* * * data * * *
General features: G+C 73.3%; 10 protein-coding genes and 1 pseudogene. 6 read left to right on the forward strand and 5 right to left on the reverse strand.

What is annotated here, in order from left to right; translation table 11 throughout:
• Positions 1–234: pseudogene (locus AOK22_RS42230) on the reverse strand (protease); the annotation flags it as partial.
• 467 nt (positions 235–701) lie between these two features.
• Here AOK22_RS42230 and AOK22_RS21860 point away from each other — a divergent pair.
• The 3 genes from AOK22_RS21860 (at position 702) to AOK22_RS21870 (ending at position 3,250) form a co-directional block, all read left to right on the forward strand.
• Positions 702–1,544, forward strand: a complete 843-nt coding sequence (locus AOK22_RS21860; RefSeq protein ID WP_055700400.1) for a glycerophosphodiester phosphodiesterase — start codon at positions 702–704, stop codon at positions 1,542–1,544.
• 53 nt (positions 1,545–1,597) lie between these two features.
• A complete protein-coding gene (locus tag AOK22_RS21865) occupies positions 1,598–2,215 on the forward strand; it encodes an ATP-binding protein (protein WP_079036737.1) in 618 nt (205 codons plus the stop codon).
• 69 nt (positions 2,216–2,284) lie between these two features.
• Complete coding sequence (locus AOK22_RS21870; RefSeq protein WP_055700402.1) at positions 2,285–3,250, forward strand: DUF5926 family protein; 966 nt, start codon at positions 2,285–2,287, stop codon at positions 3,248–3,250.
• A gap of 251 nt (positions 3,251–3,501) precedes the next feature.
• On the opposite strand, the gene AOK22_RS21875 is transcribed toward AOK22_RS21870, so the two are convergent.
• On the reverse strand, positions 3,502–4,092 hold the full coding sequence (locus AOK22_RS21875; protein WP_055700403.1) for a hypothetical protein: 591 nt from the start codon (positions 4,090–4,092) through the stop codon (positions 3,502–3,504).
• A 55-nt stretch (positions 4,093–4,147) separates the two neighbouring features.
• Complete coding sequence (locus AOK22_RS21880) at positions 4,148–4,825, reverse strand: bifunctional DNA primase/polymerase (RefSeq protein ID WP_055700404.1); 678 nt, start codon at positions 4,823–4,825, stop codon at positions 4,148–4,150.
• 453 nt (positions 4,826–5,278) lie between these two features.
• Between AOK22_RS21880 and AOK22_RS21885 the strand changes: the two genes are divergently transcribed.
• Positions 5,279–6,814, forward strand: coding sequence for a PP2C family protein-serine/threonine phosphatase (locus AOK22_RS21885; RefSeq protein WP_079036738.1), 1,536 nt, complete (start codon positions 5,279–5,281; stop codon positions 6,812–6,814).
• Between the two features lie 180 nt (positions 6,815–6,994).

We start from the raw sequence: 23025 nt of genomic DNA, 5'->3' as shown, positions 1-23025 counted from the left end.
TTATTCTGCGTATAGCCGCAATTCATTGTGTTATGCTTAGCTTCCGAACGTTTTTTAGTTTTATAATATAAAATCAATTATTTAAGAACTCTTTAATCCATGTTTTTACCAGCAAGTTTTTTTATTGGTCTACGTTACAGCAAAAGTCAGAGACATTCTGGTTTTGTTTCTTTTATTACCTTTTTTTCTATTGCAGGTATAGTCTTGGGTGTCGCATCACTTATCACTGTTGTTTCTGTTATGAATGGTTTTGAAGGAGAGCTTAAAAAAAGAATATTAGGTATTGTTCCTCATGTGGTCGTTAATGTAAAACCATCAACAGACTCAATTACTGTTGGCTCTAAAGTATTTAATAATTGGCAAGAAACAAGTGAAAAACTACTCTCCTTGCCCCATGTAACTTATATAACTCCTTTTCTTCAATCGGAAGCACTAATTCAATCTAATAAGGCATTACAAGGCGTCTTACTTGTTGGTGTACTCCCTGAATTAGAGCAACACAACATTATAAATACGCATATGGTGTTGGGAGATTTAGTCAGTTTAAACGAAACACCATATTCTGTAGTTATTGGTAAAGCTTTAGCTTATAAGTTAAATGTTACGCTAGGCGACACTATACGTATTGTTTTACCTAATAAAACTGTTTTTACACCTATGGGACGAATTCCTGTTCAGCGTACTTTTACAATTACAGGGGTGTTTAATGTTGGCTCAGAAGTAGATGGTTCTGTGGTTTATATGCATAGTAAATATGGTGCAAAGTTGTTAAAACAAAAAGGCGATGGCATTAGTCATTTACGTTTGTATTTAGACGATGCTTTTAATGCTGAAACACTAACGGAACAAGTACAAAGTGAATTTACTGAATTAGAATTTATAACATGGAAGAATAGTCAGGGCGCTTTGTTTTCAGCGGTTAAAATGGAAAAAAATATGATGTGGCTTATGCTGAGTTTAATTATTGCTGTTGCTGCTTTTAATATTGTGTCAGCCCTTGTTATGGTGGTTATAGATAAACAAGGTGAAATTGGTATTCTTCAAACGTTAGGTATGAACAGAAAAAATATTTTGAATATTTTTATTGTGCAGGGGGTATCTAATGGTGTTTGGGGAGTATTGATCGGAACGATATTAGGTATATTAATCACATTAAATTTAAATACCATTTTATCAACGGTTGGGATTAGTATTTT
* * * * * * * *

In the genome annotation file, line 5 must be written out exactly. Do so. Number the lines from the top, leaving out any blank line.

• Here AOK22_RS42230 and AOK22_RS21860 point away from each other — a divergent pair.